Studies show that digitally mining Bitcoin requires more energy than physically mining actual gold. More energy per US dollar was expended mining cryptocurrencies than was generated mining metals from the earth over the last two years according to the British journal, Nature Sustainability.

Our society holds onto the misconception that something digital is automatically greener. This is a dangerous falsehood to buy into as cryptocurrency networks become ubiquitous.

It takes more energy to produce $1 worth of Bitcoin or Monero than $1 worth of copper or gold, 17 megajoules for virtual mining versus 9-14 MJ for physical mining processes (rare metals, precious metals, gold, and copper). Max Krause and Thabet Tolaymat authors of the groundbreaking study “Quantification of energy and carbon costs for mining cryptocurrencies” have estimated that since cryptocurrency’s initial hay day two and a half years ago major networks have produced anywhere between 3-15 million tons of carbon emissions.

What makes some cryptocurrencies more energy intensive to mine than others? The carbon footprint of transaction verification on a blockchain network depends on the location where the coins are generated. Those coins mined in China generate four times more carbon emissions than Canada where electricity is mostly hydropower.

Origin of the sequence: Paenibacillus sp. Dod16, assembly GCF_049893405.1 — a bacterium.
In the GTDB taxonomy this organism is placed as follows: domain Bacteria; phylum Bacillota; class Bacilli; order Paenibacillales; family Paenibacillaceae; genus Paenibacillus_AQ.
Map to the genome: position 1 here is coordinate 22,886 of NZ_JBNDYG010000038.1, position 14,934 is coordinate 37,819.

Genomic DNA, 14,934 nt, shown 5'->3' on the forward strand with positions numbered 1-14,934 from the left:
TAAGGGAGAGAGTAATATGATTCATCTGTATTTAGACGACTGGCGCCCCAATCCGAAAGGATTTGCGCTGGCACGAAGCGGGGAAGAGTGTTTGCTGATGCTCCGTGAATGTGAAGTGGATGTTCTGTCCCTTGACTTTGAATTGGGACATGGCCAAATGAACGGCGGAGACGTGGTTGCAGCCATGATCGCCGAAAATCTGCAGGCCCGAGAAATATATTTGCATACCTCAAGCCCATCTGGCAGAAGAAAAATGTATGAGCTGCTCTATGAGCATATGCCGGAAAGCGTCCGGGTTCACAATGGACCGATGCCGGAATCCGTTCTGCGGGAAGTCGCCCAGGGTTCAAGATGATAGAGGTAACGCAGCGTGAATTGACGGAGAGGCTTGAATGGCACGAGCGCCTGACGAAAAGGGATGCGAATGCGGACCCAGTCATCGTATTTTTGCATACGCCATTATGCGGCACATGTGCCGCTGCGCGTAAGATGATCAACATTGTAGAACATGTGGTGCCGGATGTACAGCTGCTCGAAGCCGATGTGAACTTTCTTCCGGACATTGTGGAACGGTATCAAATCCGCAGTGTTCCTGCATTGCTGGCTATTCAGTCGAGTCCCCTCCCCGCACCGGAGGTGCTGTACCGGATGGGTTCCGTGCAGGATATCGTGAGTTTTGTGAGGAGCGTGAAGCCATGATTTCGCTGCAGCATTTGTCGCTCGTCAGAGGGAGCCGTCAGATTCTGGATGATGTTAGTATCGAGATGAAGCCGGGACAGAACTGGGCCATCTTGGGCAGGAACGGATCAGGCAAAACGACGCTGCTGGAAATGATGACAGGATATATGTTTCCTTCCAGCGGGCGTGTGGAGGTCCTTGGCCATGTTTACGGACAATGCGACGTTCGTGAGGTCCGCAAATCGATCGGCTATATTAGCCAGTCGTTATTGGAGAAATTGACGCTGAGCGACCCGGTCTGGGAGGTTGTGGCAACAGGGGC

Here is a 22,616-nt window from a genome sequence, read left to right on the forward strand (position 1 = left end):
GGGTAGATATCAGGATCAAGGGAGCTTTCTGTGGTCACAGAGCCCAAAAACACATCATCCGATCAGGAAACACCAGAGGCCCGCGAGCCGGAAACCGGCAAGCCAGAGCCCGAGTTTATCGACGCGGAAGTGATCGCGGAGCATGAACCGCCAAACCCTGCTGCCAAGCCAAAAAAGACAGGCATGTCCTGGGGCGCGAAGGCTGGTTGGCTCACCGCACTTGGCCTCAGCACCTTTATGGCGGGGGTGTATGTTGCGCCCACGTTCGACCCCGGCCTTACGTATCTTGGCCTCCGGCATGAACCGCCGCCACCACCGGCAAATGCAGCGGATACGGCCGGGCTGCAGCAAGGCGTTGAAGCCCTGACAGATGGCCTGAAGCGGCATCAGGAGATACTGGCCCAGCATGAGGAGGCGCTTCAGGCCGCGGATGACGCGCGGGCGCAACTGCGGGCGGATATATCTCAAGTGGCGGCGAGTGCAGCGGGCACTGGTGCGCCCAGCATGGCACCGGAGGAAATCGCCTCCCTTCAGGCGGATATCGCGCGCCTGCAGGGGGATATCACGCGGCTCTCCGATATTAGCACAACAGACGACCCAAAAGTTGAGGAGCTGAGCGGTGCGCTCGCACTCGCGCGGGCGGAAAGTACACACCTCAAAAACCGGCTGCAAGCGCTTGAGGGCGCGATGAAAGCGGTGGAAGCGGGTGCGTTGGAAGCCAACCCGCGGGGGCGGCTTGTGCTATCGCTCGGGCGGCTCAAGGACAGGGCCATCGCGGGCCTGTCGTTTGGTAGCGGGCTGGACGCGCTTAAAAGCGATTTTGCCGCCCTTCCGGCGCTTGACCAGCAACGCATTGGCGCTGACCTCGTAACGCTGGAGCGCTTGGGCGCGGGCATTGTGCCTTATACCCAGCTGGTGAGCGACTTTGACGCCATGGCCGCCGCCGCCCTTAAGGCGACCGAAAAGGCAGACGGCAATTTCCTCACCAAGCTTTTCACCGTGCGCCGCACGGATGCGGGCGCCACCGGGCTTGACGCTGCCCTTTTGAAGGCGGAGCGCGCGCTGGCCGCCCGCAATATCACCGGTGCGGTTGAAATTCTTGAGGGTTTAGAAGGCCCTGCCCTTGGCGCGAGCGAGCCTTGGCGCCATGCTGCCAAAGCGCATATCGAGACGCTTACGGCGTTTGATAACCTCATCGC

Crypto miners ramp up their computing power to win digital rewards for making calculations that help to verify the transactions. Anyone has access to mining as long as they have the proper equipment. The bigger the rig the better your chances, the bigger the rig the more energy intensive.

There are not only individual miners with souped-up computers, but there are also entire mining facilities that have other energy needs like cooling systems and electricity for the build itself. These additional consumption costs are not currently measurable.

Is there a solution beyond ditching cryptocurrency? Yes, to eliminate the mining process that is a necessary step to completing proof-of-work (PoW) based blockchain transactions. PoW is the protocol for the most popular cryptocurrency,¬†Bitcoin. Many blockchains are now Proof-of-stake (PoS) or like Ethereum (the second largest cryptocurrency) are transitioning to consensus mechanisms that don’t incentivize miners to use more computational resources.

The crypto community has been quick to recognize the large-scale environmental impact and has already begun efforts to remedy it. That said, it might just be too late. Blockchain’s ability to be a more sustainable option has yet to be seen. Amidst the environmental crisis of global warming we currently face, it is crucial that the blockchain industry become a solution to rising temperatures and sea levels, not another part of the problem.